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HOME  > Past issues  > 2008 February 13 - 19  > Government has no information on whereabouts of U.S. servicemen living outside bases
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2008 February 13 - 19 [US FORCES]

Government has no information on whereabouts of U.S. servicemen living outside bases

February 17, 2008
The recent rape of an Okinawan girl by a U.S. Marine shed light on the problem in which the Japanese government has no reliable information on U.S. servicemen living outside bases. In the recent case, the suspect lives outside his base and took the victim to his home.

Foreign Minister Komura Masahiko at the February 15 press conference suggested the need to prevent crimes involving U.S. servicemen living outside bases. However, introduction of such measures has been obstructed by the Japan-U.S. Status of Forces Agreement (SOFA).

Local governments agonizing over preventive measures

Although U.S. forces in Japan restrict night-time outings of U.S. personnel living on base, those who live off base are not subject to any restriction. In Yokosuka City in July 2007, a U.S. sailor assaulted and injured a woman in his apartment.

However, the Japanese government as well as local municipalities do not have reliable information regarding the number of U.S. servicemen living outside bases. Under the SOFA, U.S. military personnel and military civilian employees are exempted from registration with local authorities.

Requests of municipalities hosting U.S. bases to release the number of military personnel living outside the base have been rejected in most cases on the grounds of the SOFA. This situation makes it hard for local governments to take preventive measures.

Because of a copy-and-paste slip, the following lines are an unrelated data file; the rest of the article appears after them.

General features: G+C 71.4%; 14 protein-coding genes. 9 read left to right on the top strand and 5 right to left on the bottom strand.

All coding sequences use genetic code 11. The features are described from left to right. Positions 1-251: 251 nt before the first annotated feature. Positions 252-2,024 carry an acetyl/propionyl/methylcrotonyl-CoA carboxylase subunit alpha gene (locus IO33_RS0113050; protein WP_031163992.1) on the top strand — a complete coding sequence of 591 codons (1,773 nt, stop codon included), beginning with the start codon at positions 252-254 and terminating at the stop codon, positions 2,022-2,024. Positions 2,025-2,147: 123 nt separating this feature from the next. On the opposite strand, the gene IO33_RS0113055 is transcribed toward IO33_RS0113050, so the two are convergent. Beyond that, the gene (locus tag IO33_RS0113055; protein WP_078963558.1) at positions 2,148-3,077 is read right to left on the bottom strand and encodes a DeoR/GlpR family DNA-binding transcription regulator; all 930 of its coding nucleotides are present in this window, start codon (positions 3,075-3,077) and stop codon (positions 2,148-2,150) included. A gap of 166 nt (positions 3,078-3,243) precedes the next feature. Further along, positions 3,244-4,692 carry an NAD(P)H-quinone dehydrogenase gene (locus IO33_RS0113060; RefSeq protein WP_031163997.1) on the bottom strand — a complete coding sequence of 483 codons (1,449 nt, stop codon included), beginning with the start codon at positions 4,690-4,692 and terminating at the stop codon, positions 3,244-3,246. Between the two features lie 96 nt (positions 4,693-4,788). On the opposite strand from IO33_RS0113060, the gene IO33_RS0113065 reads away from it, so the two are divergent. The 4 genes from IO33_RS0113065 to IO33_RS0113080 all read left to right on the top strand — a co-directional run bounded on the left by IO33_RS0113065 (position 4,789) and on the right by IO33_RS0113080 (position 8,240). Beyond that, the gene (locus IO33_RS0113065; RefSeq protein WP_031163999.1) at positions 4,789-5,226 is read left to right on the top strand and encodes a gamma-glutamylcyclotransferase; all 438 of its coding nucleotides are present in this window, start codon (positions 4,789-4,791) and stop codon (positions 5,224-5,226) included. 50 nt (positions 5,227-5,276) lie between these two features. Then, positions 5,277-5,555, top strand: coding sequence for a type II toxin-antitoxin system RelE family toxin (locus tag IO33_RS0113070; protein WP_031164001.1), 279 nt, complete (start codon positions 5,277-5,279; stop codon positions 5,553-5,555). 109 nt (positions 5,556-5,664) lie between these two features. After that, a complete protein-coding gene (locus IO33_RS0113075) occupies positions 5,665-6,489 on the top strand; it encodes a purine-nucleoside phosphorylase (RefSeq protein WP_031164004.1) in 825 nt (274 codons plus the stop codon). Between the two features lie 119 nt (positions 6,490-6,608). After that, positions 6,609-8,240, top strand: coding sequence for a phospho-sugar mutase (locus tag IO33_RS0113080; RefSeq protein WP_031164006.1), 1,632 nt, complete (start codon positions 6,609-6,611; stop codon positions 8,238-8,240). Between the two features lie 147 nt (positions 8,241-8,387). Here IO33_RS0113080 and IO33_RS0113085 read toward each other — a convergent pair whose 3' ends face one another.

18 percent live outside bases

According to the U.S. military newspaper Stars and Stripes, the number of U.S. military personnel living off base in Japan in 2006 was 8,595, 18 percent of the total number of U.S. servicemen stationed in Japan (about 48,000). Their family members and civilian employees are also living outside the bases.

In June 2006, about 100 U.S. military personnel and civilian workers came to the Air Self-Defense Force Shariki Air Station in Aomori Prefecture due to the deployment of U.S. X-band radar there. The U.S. Misawa Air Base in the prefecture contracted with local private firms to construct housing units for guards employed by a U.S. private military company. The local municipality, however, cannot obtain detailed information on the housing units.

In the recent rape case, the criminal picked up the victim in downtown Okinawa City. The Okinawa City government on February 15 requested the Okinawa Defense Bureau to release information regarding U.S. servicemen living outside bases.

In Chatan Town where the rape took place, municipal workers checked houses in the town and found out that about 1,200 houses or 15 percent of all houses in the area are occupied by U.S. military personnel or military civilian employees.

SOFA must be revised

The government has refused to revise the SOFA by claiming that the latest crime has no bearing on it. However, this agreement is part of the background of the rape case since it allows U.S. servicemen to enter Japan without passports or visas and stay in Japan without registration. It is essential to revise the SOFA.
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